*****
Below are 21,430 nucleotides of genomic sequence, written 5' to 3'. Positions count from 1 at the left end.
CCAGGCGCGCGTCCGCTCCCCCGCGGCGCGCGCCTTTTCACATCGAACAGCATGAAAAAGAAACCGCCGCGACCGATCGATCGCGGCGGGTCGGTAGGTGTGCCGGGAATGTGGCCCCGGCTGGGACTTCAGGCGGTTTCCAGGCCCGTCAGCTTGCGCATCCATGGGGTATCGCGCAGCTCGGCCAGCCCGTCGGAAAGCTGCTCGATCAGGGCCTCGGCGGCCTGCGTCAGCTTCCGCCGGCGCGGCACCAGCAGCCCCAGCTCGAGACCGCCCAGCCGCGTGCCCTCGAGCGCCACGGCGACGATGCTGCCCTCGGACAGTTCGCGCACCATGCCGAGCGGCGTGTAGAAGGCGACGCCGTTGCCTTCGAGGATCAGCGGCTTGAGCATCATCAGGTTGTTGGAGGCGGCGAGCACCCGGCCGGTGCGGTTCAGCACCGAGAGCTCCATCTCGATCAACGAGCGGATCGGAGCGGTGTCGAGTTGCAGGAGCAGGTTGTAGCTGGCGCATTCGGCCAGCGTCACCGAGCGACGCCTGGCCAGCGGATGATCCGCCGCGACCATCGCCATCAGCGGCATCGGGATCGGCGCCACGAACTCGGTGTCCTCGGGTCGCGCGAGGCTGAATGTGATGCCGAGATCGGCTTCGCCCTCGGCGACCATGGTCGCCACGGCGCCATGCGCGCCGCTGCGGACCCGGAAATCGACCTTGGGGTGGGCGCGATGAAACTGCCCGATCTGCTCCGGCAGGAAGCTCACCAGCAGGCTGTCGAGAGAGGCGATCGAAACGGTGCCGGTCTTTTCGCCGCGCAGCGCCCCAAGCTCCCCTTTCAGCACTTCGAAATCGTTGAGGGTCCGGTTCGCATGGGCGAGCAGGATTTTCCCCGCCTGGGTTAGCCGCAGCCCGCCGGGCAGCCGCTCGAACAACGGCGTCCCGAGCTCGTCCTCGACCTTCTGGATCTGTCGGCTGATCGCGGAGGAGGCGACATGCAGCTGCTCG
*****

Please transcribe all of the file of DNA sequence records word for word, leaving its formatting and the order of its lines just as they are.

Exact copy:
Below are 21,430 nucleotides of genomic sequence, written 5' to 3'. Positions count from 1 at the left end.
CCAGGCGCGCGTCCGCTCCCCCGCGGCGCGCGCCTTTTCACATCGAACAGCATGAAAAAGAAACCGCCGCGACCGATCGATCGCGGCGGGTCGGTAGGTGTGCCGGGAATGTGGCCCCGGCTGGGACTTCAGGCGGTTTCCAGGCCCGTCAGCTTGCGCATCCATGGGGTATCGCGCAGCTCGGCCAGCCCGTCGGAAAGCTGCTCGATCAGGGCCTCGGCGGCCTGCGTCAGCTTCCGCCGGCGCGGCACCAGCAGCCCCAGCTCGAGACCGCCCAGCCGCGTGCCCTCGAGCGCCACGGCGACGATGCTGCCCTCGGACAGTTCGCGCACCATGCCGAGCGGCGTGTAGAAGGCGACGCCGTTGCCTTCGAGGATCAGCGGCTTGAGCATCATCAGGTTGTTGGAGGCGGCGAGCACCCGGCCGGTGCGGTTCAGCACCGAGAGCTCCATCTCGATCAACGAGCGGATCGGAGCGGTGTCGAGTTGCAGGAGCAGGTTGTAGCTGGCGCATTCGGCCAGCGTCACCGAGCGACGCCTGGCCAGCGGATGATCCGCCGCGACCATCGCCATCAGCGGCATCGGGATCGGCGCCACGAACTCGGTGTCCTCGGGTCGCGCGAGGCTGAATGTGATGCCGAGATCGGCTTCGCCCTCGGCGACCATGGTCGCCACGGCGCCATGCGCGCCGCTGCGGACCCGGAAATCGACCTTGGGGTGGGCGCGATGAAACTGCCCGATCTGCTCCGGCAGGAAGCTCACCAGCAGGCTGTCGAGAGAGGCGATCGAAACGGTGCCGGTCTTTTCGCCGCGCAGCGCCCCAAGCTCCCCTTTCAGCACTTCGAAATCGTTGAGGGTCCGGTTCGCATGGGCGAGCAGGATTTTCCCCGCCTGGGTTAGCCGCAGCCCGCCGGGCAGCCGCTCGAACAACGGCGTCCCGAGCTCGTCCTCGACCTTCTGGATCTGTCGGCTGATCGCGGAGGAGGCGACATGCAGCTGCTCG